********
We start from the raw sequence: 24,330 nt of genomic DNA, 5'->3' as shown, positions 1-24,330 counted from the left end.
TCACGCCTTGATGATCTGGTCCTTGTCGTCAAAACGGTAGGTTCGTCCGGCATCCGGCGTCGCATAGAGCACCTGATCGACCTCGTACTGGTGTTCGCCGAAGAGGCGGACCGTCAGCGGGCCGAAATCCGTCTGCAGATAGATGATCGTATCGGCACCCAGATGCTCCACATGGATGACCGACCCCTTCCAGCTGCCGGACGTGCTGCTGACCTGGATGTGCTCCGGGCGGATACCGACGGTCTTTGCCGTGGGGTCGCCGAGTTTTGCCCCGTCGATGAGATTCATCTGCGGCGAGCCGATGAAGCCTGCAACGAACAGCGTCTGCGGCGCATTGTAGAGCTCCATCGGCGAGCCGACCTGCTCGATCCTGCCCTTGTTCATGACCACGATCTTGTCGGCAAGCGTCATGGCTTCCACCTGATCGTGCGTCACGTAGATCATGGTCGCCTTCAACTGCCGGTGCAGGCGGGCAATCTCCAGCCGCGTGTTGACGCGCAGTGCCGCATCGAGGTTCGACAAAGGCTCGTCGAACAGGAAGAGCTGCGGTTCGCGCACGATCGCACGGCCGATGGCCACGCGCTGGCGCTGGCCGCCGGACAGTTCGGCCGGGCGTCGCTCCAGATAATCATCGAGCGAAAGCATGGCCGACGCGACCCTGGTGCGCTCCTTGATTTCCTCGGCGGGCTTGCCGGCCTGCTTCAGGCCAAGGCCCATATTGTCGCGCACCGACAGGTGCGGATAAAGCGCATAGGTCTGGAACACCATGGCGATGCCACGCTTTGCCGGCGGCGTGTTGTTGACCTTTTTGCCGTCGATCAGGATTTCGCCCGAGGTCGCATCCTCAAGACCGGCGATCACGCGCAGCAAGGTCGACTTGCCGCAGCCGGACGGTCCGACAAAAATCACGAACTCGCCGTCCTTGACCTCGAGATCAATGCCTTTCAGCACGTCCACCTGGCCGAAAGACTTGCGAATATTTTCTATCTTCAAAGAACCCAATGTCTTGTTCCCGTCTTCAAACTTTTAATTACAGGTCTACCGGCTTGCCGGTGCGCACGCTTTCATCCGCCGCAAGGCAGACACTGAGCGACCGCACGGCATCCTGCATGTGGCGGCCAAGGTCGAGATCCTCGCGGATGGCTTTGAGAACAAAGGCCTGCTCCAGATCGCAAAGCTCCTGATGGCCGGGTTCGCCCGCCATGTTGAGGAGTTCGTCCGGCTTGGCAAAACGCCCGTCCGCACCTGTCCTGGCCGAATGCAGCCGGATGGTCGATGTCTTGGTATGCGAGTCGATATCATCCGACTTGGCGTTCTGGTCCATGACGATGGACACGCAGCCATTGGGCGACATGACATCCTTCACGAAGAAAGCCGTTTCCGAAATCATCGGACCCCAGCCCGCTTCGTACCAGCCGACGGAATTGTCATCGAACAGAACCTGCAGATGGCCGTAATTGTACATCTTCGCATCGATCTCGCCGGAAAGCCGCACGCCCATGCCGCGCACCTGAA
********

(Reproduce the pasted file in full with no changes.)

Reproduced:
We start from the raw sequence: 24,330 nt of genomic DNA, 5'->3' as shown, positions 1-24,330 counted from the left end.
TCACGCCTTGATGATCTGGTCCTTGTCGTCAAAACGGTAGGTTCGTCCGGCATCCGGCGTCGCATAGAGCACCTGATCGACCTCGTACTGGTGTTCGCCGAAGAGGCGGACCGTCAGCGGGCCGAAATCCGTCTGCAGATAGATGATCGTATCGGCACCCAGATGCTCCACATGGATGACCGACCCCTTCCAGCTGCCGGACGTGCTGCTGACCTGGATGTGCTCCGGGCGGATACCGACGGTCTTTGCCGTGGGGTCGCCGAGTTTTGCCCCGTCGATGAGATTCATCTGCGGCGAGCCGATGAAGCCTGCAACGAACAGCGTCTGCGGCGCATTGTAGAGCTCCATCGGCGAGCCGACCTGCTCGATCCTGCCCTTGTTCATGACCACGATCTTGTCGGCAAGCGTCATGGCTTCCACCTGATCGTGCGTCACGTAGATCATGGTCGCCTTCAACTGCCGGTGCAGGCGGGCAATCTCCAGCCGCGTGTTGACGCGCAGTGCCGCATCGAGGTTCGACAAAGGCTCGTCGAACAGGAAGAGCTGCGGTTCGCGCACGATCGCACGGCCGATGGCCACGCGCTGGCGCTGGCCGCCGGACAGTTCGGCCGGGCGTCGCTCCAGATAATCATCGAGCGAAAGCATGGCCGACGCGACCCTGGTGCGCTCCTTGATTTCCTCGGCGGGCTTGCCGGCCTGCTTCAGGCCAAGGCCCATATTGTCGCGCACCGACAGGTGCGGATAAAGCGCATAGGTCTGGAACACCATGGCGATGCCACGCTTTGCCGGCGGCGTGTTGTTGACCTTTTTGCCGTCGATCAGGATTTCGCCCGAGGTCGCATCCTCAAGACCGGCGATCACGCGCAGCAAGGTCGACTTGCCGCAGCCGGACGGTCCGACAAAAATCACGAACTCGCCGTCCTTGACCTCGAGATCAATGCCTTTCAGCACGTCCACCTGGCCGAAAGACTTGCGAATATTTTCTATCTTCAAAGAACCCAATGTCTTGTTCCCGTCTTCAAACTTTTAATTACAGGTCTACCGGCTTGCCGGTGCGCACGCTTTCATCCGCCGCAAGGCAGACACTGAGCGACCGCACGGCATCCTGCATGTGGCGGCCAAGGTCGAGATCCTCGCGGATGGCTTTGAGAACAAAGGCCTGCTCCAGATCGCAAAGCTCCTGATGGCCGGGTTCGCCCGCCATGTTGAGGAGTTCGTCCGGCTTGGCAAAACGCCCGTCCGCACCTGTCCTGGCCGAATGCAGCCGGATGGTCGATGTCTTGGTATGCGAGTCGATATCATCCGACTTGGCGTTCTGGTCCATGACGATGGACACGCAGCCATTGGGCGACATGACATCCTTCACGAAGAAAGCCGTTTCCGAAATCATCGGACCCCAGCCCGCTTCGTACCAGCCGACGGAATTGTCATCGAACAGAACCTGCAGATGGCCGTAATTGTACATCTTCGCATCGATCTCGCCGGAAAGCCGCACGCCCATGCCGCGCACCTGAA